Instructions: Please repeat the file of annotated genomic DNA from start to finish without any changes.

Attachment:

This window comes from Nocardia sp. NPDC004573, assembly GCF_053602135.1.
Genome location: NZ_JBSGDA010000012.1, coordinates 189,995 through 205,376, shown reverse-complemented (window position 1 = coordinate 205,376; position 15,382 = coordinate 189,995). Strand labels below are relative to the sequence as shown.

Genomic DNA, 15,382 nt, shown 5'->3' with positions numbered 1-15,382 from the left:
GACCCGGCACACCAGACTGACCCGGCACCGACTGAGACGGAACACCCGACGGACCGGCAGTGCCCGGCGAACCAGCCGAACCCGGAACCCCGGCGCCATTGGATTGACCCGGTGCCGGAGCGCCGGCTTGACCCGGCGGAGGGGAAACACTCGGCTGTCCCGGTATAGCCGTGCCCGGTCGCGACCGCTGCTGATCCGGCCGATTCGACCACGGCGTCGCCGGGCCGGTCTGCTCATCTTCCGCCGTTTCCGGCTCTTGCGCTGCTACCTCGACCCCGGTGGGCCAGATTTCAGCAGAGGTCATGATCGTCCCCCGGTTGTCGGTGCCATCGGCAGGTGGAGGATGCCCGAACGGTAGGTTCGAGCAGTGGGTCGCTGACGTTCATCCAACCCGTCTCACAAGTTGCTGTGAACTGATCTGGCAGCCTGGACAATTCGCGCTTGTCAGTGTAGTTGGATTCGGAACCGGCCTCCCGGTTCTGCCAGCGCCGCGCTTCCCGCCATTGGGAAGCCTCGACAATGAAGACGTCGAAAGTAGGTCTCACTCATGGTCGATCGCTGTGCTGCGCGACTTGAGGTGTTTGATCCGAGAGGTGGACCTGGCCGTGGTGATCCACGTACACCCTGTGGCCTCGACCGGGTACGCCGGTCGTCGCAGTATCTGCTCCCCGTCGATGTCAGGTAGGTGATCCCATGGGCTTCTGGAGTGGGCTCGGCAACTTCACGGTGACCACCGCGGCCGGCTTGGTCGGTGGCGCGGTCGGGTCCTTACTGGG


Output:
This window comes from Nocardia sp. NPDC004573, assembly GCF_053602135.1.
Genome location: NZ_JBSGDA010000012.1, coordinates 189,995 through 205,376, shown reverse-complemented (window position 1 = coordinate 205,376; position 15,382 = coordinate 189,995). Strand labels below are relative to the sequence as shown.

Genomic DNA, 15,382 nt, shown 5'->3' with positions numbered 1-15,382 from the left:
GACCCGGCACACCAGACTGACCCGGCACCGACTGAGACGGAACACCCGACGGACCGGCAGTGCCCGGCGAACCAGCCGAACCCGGAACCCCGGCGCCATTGGATTGACCCGGTGCCGGAGCGCCGGCTTGACCCGGCGGAGGGGAAACACTCGGCTGTCCCGGTATAGCCGTGCCCGGTCGCGACCGCTGCTGATCCGGCCGATTCGACCACGGCGTCGCCGGGCCGGTCTGCTCATCTTCCGCCGTTTCCGGCTCTTGCGCTGCTACCTCGACCCCGGTGGGCCAGATTTCAGCAGAGGTCATGATCGTCCCCCGGTTGTCGGTGCCATCGGCAGGTGGAGGATGCCCGAACGGTAGGTTCGAGCAGTGGGTCGCTGACGTTCATCCAACCCGTCTCACAAGTTGCTGTGAACTGATCTGGCAGCCTGGACAATTCGCGCTTGTCAGTGTAGTTGGATTCGGAACCGGCCTCCCGGTTCTGCCAGCGCCGCGCTTCCCGCCATTGGGAAGCCTCGACAATGAAGACGTCGAAAGTAGGTCTCACTCATGGTCGATCGCTGTGCTGCGCGACTTGAGGTGTTTGATCCGAGAGGTGGACCTGGCCGTGGTGATCCACGTACACCCTGTGGCCTCGACCGGGTACGCCGGTCGTCGCAGTATCTGCTCCCCGTCGATGTCAGGTAGGTGATCCCATGGGCTTCTGGAGTGGGCTCGGCAACTTCACGGTGACCACCGCGGCCGGCTTGGTCGGTGGCGCGGTCGGGTCCTTACTGGG